Rabinowitz: I would not say, totally, that we ignore heartbeat. The Gemara there… what the Gemura is referring to there is when I’m confronted with a situation where I have to remove debris and investigate if a person is alive or not, so I have to just check and see. I rely upon breathing. That’s clearly so in the Gemura. If I do find heartbeat, there’s no question that I will still consider him alive. Because if there’s heartbeat, why should I assume that he’s not – and there’s a question, he may still be alive. What the Gemura is saying there, is can I rely upon the fact if there’s a lack of heartbeat, can I assume that he’s dead. But the Gemura is not saying, the Gemura is no way saying, that if I do find a heartbeat, this was, look, until 30, 40 or 50 years ago, nobody would say that if somebody is breathing that he was dead. There’s no reason to think that way. I mean, when his heart beats, you assume the person to be alive, why not?
Interviewer: “But in the case today now when you have a ventilator…”
Rabinowitz: That’s something else. We are talking about naturally speaking, even though this was a known fact, even hundreds of years ago, that the heart can continue to beat after the person dies, you can take the heart out of the body and it will continue to beat. It’s a pump that can work… it works by itself, it’s autonomous, for a certain amount of time, it can continue to beat. It’s not absolute proof of life, but from a practical standpoint, if I see a heartbeat I assume the person is alive, unless they have enough evidence to the contrary.
Interviewer: “such as?”
Rabinowitz: And that brings in the whole concept of brain death. If I can prove that there’s brain stem death, that there’s no functioning in the brain, then I can, then I believe, and those that follow this opinion, can say, I can ignore heartbeat. But as long as I can’t prove brain death, there’s no question that I’m concerned about the heartbeat. Nobody is discarding the issue of heartbeat.
Interviewer: “But where do you see that in the Halachic sources. Halacha doesn’t mention brain. Maybe in Ohalot, but not in Yuma.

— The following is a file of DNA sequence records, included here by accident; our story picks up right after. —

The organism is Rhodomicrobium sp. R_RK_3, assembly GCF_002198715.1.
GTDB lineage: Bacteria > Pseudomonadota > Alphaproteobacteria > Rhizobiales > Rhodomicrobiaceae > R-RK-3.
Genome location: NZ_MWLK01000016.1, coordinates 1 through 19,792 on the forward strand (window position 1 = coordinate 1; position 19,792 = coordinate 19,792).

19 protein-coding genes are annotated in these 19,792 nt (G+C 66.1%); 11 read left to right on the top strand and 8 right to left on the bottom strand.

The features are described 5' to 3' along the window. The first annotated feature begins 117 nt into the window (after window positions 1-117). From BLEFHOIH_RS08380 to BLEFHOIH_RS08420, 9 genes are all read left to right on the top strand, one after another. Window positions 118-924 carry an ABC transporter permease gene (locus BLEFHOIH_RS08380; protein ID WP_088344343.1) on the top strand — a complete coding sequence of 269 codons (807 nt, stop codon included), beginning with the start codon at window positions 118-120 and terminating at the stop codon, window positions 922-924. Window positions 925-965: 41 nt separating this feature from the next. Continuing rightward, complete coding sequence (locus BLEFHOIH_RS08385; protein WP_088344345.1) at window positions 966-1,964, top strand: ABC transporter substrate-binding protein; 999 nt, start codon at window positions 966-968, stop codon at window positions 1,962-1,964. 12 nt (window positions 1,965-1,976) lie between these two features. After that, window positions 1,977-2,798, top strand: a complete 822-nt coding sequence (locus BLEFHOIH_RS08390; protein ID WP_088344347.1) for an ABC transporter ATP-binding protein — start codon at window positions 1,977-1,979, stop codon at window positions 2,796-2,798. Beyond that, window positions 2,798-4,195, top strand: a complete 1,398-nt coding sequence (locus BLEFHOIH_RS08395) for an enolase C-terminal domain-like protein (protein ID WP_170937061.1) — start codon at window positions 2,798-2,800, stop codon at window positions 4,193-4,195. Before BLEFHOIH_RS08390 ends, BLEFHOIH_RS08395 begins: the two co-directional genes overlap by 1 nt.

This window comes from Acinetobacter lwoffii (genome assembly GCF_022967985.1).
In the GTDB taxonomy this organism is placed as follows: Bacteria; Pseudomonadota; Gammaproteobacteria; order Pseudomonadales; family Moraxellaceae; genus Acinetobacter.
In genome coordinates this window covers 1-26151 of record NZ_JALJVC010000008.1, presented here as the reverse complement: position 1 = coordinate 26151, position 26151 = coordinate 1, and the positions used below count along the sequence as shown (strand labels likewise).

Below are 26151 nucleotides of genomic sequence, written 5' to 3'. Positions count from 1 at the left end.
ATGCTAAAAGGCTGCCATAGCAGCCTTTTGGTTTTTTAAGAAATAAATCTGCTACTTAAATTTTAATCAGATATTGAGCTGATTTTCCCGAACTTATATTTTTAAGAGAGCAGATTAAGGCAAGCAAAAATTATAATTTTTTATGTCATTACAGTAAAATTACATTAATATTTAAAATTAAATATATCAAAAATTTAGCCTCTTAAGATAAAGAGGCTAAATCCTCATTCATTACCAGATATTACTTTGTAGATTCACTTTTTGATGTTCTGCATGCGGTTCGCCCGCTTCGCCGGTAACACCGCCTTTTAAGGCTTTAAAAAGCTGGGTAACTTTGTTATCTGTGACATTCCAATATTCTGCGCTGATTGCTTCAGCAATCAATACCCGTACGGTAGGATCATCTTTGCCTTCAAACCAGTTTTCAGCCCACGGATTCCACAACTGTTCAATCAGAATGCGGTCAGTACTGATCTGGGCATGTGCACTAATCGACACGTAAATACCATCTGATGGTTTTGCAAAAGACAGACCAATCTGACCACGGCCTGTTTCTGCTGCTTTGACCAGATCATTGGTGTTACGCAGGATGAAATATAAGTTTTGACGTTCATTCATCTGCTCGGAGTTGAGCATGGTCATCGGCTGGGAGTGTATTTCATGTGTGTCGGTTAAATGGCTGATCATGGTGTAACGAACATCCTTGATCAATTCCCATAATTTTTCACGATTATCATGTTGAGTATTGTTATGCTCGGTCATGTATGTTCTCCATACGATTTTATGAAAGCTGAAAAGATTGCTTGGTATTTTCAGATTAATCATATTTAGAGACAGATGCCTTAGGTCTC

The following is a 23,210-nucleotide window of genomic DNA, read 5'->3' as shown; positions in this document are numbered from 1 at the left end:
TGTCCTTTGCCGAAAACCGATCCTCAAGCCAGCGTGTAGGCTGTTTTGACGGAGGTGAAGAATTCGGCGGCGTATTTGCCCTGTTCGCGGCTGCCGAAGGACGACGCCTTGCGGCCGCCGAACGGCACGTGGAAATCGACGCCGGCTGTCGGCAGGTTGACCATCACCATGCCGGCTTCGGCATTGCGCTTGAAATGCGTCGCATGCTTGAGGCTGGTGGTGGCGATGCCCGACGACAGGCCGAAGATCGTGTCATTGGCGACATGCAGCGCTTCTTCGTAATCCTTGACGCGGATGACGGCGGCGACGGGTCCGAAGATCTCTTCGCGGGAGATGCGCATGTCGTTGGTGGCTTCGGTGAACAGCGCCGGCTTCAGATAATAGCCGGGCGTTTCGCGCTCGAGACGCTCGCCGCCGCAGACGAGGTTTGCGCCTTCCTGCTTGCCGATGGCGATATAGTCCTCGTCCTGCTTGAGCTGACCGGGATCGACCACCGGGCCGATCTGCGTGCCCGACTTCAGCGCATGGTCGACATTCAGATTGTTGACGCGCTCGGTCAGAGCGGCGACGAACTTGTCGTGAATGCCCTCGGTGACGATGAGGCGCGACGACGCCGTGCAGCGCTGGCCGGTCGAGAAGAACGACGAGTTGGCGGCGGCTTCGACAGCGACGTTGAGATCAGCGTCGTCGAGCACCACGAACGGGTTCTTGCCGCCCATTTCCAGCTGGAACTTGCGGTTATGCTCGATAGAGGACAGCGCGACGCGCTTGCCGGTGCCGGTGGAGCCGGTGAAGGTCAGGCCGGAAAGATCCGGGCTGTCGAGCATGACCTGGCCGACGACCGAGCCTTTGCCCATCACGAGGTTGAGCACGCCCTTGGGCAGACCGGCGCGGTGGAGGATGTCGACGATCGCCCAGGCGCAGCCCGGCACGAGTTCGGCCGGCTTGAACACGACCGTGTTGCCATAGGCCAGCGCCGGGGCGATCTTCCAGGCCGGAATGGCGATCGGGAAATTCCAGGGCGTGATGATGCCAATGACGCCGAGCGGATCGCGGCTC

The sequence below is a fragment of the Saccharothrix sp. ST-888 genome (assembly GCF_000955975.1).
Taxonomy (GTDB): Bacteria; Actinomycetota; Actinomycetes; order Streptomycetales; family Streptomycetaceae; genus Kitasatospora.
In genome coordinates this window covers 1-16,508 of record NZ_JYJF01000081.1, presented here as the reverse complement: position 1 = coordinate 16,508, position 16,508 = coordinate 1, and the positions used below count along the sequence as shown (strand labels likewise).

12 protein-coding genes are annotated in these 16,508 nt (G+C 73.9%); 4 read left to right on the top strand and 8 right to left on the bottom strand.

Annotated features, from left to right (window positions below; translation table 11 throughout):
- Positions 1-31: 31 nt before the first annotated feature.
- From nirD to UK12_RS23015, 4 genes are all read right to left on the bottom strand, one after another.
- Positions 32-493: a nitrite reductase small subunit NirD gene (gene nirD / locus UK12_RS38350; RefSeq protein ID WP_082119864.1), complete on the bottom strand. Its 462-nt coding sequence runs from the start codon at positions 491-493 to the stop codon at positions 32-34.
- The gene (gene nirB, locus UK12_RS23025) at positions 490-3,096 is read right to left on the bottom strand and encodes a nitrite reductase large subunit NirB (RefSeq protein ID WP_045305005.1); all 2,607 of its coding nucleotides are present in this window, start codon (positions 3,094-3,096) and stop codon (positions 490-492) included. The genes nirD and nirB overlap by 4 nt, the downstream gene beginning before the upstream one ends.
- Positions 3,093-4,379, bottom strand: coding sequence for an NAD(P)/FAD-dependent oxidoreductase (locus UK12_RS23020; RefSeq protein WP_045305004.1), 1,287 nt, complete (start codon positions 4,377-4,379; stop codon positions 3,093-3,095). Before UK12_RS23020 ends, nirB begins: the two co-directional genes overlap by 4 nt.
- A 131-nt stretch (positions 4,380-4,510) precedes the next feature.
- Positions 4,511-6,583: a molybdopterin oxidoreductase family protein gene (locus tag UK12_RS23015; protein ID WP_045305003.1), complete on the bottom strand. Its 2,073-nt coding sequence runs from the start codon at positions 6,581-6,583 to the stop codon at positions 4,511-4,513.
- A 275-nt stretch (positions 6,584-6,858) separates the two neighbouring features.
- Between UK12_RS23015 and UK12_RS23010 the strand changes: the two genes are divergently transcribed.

Rabinowitz: The Gemura in Ohalot, see, the Gemura deals with cases, the Gemura is not dealing with… the Gemura doesn’t set up a theoretical thing, ‘how am I going to define life or death?’. The Gemura is dealing with a practical question: what happens when you find it says “nafla alav mapolet” (??), if debris or if a wall caved in on the top of, or fell on a person. Well it’s Shabbos, obviously I have to do everything to try to save his life, as long as I have any chance, any remote possibility, that the person’s alive, I have to do everything to save his life. That is what the Gemura is dealing with. If I will see a heartbeat, there’s no question that I have to be concerned that maybe he’s alive. I don’t think anybody even today, if you find somebody lying there and his heart is beating, even if you don’t see him breathing, you’re not going to declare him dead. I don’t think anyone will say that.
Interviewer: “So now apply it to a person in a hospital whose brain stem is dead who is being ventilated… you see a heartbeat.”
Rabinowitz: That’s something else. I cannot prove, all I can say is that the Gemura Yuma that is being referred to, is a question, is it proof to the contrary but it doesn’t prove brain death. I don’t think it runs counter to brain death, but you cannot prove brain death from there. The source, the main source, for the concept of brain death, is the Mishnan Ohalos. The Mishnan Ohalos states clearly that if you find a human being, or an animal, whose head has been chopped off, automatically, that human or animal is considered dead for all purposes, even though we see movement in the body. And the example they give, it’s like if you chop off the head of a lizard, the tail of the lizard will still continue to wag, will still move around. Well, this is anytime anybody has seen a slaughtering of a chicken, you chop off the head of a chicken, the chicken will still run after the head after the head is chopped off, but nobody is going to say the chicken is alive, the chicken is dead. That’s what the Mishna says there.